Tuesday, August 4, 2009

Healthy Hips= A Great Life and Excellent Athletic Performance

OK, so those who know me personally may know that I have been having problems with my groin/hip flexor for a couple of weeks now. This coupled with a slew of other friends made me want to write what I have learned thus far in the rehab/prehab of groin injuries. A phone call from a good friend of mine last night tipped the pot and made me realize I need to get something out there. So here's how it goes:

The hip is obviously a very important region in your body because it is in the middle of everything and can generate force throughout your body. Think about the importance of a good centerpiece for your Thanksgiving dinner. There are also many many muscles involved around the pelvis and that alone makes a lot of things very interesting. The hips can also be the source of a lot of dysfunction and the source of a lot of problems if not taken care of. Lastly, any groin pulls that are ignored can certainly and sneakily become hernias which will require surgery to the affected area.

"The Groin" is just a blanket term used to describe a set of adductor muscles shown here:

Now a "groin" pull or strain can be any of these muscles, so to say you have a "groin" pull is often times not very helpful because it is unfortunately not specific enough. If you can pinpoint the exact muscle I think you have a better chance for treatment. I would rest your injury, foam roll, and stretch (in that order). These injuries all come down to tissue quality and if you're an athlete that has more or less ignored stretching and tissue work (like me) you better believe you do not have good tissue quality. In order to prevent and treat these types of injuries you need to use a foam roller religiously in this fashion:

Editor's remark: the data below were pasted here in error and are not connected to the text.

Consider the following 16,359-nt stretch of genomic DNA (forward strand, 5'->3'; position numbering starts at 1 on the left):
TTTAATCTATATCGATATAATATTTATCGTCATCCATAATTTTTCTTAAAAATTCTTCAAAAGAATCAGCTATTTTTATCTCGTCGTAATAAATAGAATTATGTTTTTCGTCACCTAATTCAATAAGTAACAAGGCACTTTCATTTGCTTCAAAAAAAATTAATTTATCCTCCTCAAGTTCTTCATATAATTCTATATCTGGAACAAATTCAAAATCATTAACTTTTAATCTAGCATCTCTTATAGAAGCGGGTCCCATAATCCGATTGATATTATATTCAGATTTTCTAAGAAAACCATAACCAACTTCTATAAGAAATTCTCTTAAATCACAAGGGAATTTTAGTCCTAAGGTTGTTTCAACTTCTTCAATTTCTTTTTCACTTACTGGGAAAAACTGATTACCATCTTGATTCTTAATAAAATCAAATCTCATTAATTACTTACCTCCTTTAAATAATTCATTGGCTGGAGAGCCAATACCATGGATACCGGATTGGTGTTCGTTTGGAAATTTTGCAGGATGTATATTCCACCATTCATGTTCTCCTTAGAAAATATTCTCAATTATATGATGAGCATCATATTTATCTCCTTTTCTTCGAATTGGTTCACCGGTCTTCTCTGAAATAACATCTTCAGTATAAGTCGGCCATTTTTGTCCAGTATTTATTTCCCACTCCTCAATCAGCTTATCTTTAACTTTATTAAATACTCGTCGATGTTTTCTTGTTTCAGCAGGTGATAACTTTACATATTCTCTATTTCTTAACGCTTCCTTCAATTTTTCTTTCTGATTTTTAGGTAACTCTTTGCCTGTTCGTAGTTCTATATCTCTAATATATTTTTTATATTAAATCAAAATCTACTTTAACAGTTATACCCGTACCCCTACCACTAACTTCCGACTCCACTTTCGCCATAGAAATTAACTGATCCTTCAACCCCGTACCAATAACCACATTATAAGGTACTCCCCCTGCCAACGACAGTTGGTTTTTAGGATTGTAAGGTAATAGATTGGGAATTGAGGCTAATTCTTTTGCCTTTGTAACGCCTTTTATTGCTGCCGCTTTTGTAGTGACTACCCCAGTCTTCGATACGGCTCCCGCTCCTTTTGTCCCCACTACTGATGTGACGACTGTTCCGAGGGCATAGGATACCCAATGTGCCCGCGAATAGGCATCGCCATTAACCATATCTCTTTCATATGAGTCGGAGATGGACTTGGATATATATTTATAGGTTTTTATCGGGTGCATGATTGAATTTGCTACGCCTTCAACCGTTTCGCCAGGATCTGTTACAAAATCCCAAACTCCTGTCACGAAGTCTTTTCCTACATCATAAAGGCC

If you notice in the picture, there are muscles that are shorter in nature (attach higher on the thigh) and ones that are longer (attach closer to your knee). Here are two stretches(one with a short arc length and one with a long arc length) to help your tissue quality and can be performed after you roll the affected area.

1.) Stand next to a table and place your knee on the table keeping your other leg straight. Stand up tall and lean towards the table.

2.) Stand with your foot flat on the table and leg straight. Squat down slightly until you feel your groin stretch.

Ok, if you are feeling your "groin" injury high up into your pelvis, you may not in fact have a "groin" injury, but perhaps have a hip flexor injury. Because these two muscle groups attach in very similar places around the hip one will undoubtedly affect the other and vise versa. Therefore, it is important for us to also keep healthy hip flexors. So, when we roll our hip flexors we can use a foam roller, or even better a softball or lacrosse ball. The smaller the better almost because the area we are rolling at the hip is very bony and there isn't much room to get into those tight areas.

After rolling we will perform the stretches. Here are a couple that I find to be helpful:


A Little More Dynamic:

Of course the best way to improve is to go and get a massage or soft tissue work from a qualified massage therapist. I had this done and it worked wonders, I am now getting one once a week as well as performing self-massage. Thanks for reading and see you tomorrow.

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